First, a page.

For the advancement and inspiration of its members


Proudly presents

With the kind permission of

InVision Productions of LondonWilliam Cran

Another outstanding documentary:

Commanding Heights: The Battle for
the World Economy, Part Two (continued)

Date: Monday September 19, 2011 & Monday September 26 2011

Venue: Home of Prodos & Barboo, 153 Lennox Street, Richmond. Phone: 9428 1234.

6.30 PM: Doors Open.

Food: $12 hot & healthy meals served until 7.15 PM.

7.30 PM (sharp): Commencement of Film + Chaired discussion.

Who: Only registered PRODOS Film Study Group members and guests of members allowed. You can apply to join on the night. To join you need to agree with our purpose and pay the $5 annual fee.

Policy: Leaving straight after a film and therefore skipping the discussion goes against one of the conditions upon which our permission to screen these films is based.

9.45 PM: End of meeting.

Cost: No charge. But if you’d like to make a personal donation to Prodos that’s greatly appreciated. Thanks.


Economist, Jeffrey Sachs: Economic Shock Therapy for Bolivia

Economist, Jeffrey Sachs: Economic Shock Therapy for Bolivia


As the 1980s begin and the Cold War grinds on, the existing world order appears firmly in place. Yet beneath the surface powerful currents are carving away at the economic foundations.

Western democracies still struggle with deficits and inflation, while communism hides the failure of its command economy behind a facade of military might.

In Latin America populist dictators strive to thwart foreign economic exploitation, piling up debt and igniting hyperinflation in the process.

In India and Africa bureaucracies established to end poverty through scientific planning spawn black markets and corruption and stifle enterprise.

Worldwide, the strategies of government planning are failing to produce their intended results.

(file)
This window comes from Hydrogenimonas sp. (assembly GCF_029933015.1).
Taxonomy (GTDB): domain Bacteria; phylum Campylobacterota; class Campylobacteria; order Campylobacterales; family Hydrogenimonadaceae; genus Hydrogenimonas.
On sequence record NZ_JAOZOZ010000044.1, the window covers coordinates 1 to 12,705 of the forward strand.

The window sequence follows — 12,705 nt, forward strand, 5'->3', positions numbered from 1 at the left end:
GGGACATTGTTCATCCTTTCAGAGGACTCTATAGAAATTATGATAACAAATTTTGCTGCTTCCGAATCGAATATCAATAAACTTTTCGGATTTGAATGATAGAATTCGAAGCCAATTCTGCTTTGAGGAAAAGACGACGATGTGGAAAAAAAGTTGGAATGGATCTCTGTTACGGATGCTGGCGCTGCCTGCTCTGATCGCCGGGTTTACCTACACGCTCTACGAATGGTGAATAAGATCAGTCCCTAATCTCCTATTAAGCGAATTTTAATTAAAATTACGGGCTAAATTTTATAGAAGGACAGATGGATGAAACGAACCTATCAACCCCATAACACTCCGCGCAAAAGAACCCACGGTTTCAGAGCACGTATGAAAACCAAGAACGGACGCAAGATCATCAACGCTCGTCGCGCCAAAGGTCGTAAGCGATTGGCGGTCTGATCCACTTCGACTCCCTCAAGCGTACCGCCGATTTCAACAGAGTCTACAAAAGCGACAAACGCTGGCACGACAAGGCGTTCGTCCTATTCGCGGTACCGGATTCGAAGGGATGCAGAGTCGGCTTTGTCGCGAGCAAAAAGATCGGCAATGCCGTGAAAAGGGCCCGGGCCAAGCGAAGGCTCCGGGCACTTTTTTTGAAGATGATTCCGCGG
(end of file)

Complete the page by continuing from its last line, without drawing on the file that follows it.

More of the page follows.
From Bolivia and Peru to Poland and Russia, the free-market policies of Thatcher and Reagan are looked to as a possible blueprint for escape. One by one, economies in crisis adopt “shock therapy” — a rapid conversion to free-market capitalism.

As the command economies totter and collapse, privatization transfers economic power back into entrepreneurial hands, and whole societies go through wrenching change.

For some the demands and opportunities of the market provide a longed for liberation.

Others, lacking the means to adapt, see their security and livelihood swept away. In this new capitalist revolution enlightened enterprise and cynical exploitation thrive alike.

The sum total of global wealth expands, but its unequal distribution increases, too, and economic regeneration exacts a high human price.

From transcript:

This is the story of how the new global economy was born.

For much of the 20th century, people blamed free-market capitalism for the ills of inflation, recession, depression, and mass unemployment.

So governments everywhere sought to curb market forces and rein in their economies.

The first to change direction were Ronald Reagan in America and Margaret Thatcher in Britain.

In the 1980s, markets were deregulated. State-owned industries were privatized.

It was the start of a world revolution.

Polish economist, Leszek Balcerowicz

From transcript:

JOSEPH STANISLAW: Poland decided to do what Bolivia did, to introduce shock therapy, cut back on government expenditure and try and introduce a market system and see if it could work.

NARRATOR: Prices almost doubled, and shortages didn’t end. All Balcerowicz could do was chew his nails and wait for the law of supply and demand to kick in. But then, after a few days, farmers began to bring their produce to market.

LESZEK BALCEROWICZ: I was going for a walk, and we were looking at the prices in the shops, the prices of eggs.

NARRATOR: His aides told him to concentrate on the price of eggs. If eggs appeared, if eggs got cheaper, the market would be working.


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